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Teachers have been doing more than their share to help economy Print
Letters to the editor
Thursday, May. 26, 2011 -- 12:00 AM

To the editor:

Back in the February 24, 2011, issue of the Catholic Herald, you had a guest columnist by the name of Constance Nielsen whose article, I felt, was very offensive to the public workers of Wisconsin. I remember quite clearly how I was feeling at that time because the media had been doing a fairly good job of promoting the misconception that public workers, especially teachers, had cushy jobs and were grossly overpaid.

Considering the difficulties that many of us are experiencing financially at this time, I found it deplorable that suddenly public workers, many of whom had been taking pay cuts or pay freezes for several years, suddenly were the “cause” of the budget deficit in Wisconsin.

It was obvious after reading Nielsen’s article that she neglected to find out whether any of the rhetoric that Scott Walker was using to slam-dunk public workers was even true. Speaking for those of us who have given our time to help educate children, we have been doing our share.

Since 1993, when the QEO was first put in place in Wisconsin, public school teachers have had their salaries capped at 3.8 percent for the combination of salary and benefits. This means that we have been going backwards in pay since 1993 since the cost of health care, housing, and automotive expenses have been well above 3.8 percent over that same time frame.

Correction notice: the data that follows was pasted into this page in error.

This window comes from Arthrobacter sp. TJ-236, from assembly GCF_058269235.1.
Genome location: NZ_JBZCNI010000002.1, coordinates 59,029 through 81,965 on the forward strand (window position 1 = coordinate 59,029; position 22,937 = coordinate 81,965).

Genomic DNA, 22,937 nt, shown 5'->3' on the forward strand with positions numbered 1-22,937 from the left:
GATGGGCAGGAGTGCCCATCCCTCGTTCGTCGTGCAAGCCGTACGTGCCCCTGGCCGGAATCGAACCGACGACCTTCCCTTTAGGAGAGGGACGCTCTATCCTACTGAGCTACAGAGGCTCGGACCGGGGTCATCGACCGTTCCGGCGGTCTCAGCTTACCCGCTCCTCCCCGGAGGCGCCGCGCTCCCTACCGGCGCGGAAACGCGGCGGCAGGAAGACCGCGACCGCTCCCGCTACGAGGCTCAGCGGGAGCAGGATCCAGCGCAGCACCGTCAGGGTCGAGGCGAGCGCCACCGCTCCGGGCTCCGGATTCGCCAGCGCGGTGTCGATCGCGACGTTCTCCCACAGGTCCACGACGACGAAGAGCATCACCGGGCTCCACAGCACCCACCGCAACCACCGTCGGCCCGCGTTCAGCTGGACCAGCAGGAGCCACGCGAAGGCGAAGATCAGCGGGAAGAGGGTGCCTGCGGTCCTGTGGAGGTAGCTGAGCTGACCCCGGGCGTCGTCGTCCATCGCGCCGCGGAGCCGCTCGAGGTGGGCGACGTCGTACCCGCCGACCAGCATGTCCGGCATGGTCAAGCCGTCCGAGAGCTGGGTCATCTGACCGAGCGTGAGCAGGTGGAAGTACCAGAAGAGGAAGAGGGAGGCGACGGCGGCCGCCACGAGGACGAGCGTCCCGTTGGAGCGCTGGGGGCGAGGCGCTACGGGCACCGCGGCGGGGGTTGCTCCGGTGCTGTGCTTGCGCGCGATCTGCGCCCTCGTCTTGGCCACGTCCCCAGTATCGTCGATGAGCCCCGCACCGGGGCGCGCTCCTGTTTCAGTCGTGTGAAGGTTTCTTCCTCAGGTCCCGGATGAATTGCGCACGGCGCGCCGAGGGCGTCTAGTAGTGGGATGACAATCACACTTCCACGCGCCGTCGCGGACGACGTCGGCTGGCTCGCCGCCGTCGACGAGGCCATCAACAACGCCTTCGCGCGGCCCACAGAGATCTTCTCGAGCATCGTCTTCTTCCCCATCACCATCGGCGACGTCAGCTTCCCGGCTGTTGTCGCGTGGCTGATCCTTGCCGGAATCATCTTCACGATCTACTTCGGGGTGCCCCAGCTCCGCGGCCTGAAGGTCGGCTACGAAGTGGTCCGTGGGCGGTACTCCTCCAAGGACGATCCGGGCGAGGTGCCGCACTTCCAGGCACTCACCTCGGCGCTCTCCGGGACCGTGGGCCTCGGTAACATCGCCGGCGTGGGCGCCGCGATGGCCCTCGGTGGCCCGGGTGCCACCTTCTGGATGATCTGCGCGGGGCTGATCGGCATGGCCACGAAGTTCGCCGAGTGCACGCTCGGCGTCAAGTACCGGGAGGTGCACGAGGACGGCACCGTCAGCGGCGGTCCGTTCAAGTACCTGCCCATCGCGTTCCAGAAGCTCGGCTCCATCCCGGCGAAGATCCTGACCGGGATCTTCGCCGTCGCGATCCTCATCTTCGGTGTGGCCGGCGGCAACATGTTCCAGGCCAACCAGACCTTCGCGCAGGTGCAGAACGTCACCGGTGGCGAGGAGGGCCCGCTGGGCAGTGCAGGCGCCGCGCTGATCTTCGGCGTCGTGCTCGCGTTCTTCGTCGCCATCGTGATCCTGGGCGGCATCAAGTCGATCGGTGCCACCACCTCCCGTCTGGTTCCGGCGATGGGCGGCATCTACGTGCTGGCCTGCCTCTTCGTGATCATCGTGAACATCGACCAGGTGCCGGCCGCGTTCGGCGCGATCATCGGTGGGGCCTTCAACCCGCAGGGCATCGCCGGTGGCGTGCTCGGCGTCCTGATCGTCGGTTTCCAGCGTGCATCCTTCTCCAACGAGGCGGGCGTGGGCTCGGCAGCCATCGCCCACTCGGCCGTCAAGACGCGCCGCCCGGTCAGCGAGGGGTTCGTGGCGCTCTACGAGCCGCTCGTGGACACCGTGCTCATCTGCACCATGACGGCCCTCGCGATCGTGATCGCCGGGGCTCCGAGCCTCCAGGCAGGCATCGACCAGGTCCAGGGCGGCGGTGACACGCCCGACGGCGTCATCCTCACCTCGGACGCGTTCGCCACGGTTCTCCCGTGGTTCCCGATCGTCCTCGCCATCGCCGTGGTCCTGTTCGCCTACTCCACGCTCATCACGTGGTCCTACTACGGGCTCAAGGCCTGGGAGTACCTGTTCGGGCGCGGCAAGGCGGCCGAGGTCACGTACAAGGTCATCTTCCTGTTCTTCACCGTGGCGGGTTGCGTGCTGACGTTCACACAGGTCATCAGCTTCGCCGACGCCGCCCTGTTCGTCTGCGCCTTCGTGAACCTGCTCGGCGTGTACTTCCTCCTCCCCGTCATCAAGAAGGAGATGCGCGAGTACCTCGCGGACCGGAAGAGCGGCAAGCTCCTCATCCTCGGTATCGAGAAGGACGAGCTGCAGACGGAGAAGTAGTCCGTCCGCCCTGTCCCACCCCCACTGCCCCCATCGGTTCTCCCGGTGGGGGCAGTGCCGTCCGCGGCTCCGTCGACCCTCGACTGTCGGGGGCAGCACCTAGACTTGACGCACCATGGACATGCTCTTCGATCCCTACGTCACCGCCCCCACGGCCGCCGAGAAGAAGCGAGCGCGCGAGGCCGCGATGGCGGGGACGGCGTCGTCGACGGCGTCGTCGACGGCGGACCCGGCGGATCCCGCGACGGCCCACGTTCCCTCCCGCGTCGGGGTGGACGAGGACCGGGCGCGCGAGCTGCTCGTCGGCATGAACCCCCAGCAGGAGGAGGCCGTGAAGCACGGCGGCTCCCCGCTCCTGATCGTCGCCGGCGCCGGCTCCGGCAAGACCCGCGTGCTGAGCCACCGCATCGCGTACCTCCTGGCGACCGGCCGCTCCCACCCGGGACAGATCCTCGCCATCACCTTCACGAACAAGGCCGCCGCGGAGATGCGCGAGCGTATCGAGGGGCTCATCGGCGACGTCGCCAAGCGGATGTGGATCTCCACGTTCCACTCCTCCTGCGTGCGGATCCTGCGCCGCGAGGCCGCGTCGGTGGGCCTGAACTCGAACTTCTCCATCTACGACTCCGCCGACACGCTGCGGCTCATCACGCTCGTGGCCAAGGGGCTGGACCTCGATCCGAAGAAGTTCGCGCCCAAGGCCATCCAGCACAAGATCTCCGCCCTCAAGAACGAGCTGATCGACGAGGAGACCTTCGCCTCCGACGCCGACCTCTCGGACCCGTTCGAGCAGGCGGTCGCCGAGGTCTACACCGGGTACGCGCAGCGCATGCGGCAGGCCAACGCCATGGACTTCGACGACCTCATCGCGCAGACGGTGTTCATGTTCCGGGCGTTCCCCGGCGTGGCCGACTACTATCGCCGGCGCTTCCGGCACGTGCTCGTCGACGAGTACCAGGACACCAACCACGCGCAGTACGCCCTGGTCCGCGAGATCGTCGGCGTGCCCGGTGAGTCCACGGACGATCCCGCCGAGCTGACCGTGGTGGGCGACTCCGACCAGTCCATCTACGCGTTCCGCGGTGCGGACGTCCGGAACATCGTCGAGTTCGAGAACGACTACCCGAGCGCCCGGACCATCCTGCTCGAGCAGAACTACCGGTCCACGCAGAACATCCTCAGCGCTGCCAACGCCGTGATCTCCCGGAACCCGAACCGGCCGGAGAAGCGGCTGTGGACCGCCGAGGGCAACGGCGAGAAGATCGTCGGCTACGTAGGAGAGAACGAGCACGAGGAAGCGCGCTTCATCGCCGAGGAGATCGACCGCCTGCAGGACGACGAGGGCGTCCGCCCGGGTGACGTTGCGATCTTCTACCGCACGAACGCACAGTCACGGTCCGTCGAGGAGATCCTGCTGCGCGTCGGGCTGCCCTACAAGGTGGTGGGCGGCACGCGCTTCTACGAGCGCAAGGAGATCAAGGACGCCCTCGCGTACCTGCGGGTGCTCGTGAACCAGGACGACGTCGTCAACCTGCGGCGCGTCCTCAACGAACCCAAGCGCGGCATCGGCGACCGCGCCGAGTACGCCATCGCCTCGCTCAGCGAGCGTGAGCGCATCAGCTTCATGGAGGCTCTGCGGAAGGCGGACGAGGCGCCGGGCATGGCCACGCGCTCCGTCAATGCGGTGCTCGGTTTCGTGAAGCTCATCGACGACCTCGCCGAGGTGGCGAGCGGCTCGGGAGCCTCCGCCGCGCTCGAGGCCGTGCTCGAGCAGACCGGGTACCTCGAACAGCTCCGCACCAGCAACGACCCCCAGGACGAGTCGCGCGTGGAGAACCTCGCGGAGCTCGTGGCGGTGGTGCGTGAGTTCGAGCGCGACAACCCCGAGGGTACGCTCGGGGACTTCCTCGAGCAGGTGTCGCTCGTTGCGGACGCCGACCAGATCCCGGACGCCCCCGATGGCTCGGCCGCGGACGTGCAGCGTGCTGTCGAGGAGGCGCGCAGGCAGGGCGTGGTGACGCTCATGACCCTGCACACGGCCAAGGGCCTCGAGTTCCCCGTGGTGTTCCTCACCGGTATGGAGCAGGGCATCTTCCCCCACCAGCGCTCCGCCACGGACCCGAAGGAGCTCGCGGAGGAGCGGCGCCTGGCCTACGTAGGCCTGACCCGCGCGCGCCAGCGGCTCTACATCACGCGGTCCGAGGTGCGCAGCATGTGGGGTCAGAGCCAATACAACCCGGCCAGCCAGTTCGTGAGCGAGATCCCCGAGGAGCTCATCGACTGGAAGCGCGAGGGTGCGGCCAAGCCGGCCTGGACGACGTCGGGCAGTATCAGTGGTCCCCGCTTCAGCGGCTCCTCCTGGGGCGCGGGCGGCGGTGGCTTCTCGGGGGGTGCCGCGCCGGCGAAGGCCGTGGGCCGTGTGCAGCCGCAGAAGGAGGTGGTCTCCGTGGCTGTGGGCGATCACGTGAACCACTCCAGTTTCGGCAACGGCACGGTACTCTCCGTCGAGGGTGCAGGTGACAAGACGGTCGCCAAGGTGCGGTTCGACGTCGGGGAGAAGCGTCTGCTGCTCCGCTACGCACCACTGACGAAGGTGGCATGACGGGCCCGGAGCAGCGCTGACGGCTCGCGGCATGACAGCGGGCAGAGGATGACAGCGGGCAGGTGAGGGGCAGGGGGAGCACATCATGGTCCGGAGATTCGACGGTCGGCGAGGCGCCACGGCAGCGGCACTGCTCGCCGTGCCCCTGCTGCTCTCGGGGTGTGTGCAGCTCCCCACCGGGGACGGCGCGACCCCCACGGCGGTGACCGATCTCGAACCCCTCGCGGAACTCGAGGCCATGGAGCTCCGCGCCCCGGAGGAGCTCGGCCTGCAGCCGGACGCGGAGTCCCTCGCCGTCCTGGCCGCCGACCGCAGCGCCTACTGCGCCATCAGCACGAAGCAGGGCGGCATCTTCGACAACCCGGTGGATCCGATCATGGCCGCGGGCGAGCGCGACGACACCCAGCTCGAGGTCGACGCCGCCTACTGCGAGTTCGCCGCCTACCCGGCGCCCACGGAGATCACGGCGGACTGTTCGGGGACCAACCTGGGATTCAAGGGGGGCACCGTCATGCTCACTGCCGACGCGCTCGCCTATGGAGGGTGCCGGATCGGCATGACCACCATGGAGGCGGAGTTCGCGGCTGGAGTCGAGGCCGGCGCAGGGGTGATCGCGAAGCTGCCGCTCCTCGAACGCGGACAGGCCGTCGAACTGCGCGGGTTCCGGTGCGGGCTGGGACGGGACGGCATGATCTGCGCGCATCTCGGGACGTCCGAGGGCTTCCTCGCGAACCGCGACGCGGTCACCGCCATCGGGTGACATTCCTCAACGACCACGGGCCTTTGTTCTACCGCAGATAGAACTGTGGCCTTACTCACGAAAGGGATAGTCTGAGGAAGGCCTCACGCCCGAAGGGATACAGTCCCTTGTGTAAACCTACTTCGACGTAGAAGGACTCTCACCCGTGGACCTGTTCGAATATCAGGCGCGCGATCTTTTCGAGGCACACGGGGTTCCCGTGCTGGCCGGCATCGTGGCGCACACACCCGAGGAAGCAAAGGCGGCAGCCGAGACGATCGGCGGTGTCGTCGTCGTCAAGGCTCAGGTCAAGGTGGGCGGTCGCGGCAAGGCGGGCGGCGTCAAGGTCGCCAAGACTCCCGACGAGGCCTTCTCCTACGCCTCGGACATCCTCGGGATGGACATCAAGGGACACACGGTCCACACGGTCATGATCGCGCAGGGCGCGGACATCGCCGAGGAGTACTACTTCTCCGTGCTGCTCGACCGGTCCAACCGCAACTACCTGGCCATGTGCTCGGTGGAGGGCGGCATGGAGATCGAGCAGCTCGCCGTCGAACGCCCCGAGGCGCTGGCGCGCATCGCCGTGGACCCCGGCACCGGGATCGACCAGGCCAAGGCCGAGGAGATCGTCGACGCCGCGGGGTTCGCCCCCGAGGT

What people like Nielsen seem to miss in this whole situation is that, if we continue to expect the middle class to continue to go backwards in pay, other businesses will be negatively impacted as well. I, for one, will not be hiring local contractors this summer to do some needed maintenance on my home because of the uncertainty of my financial future. So, the contractor that I would have used will have one less job this summer. That’s kind of how the world works.

I think what Nielsen needs to remind herself is that we, as people, are all interdependent on each other. I can help children with their speech or language difficulties very well, but don’t ask me to guard a prison, or plow the snow, or put out a fire. We all need to do our best at our jobs, and we all need to pay our fair share of taxes.

The very rich and corporations have not been doing their fair share for several years, and this has created a great loss of revenue for our state and for our country. As long as we continue to try to please the wealthy, we will have this revenue shortage. It’s all about social justice.

Theresa Krusko, Baraboo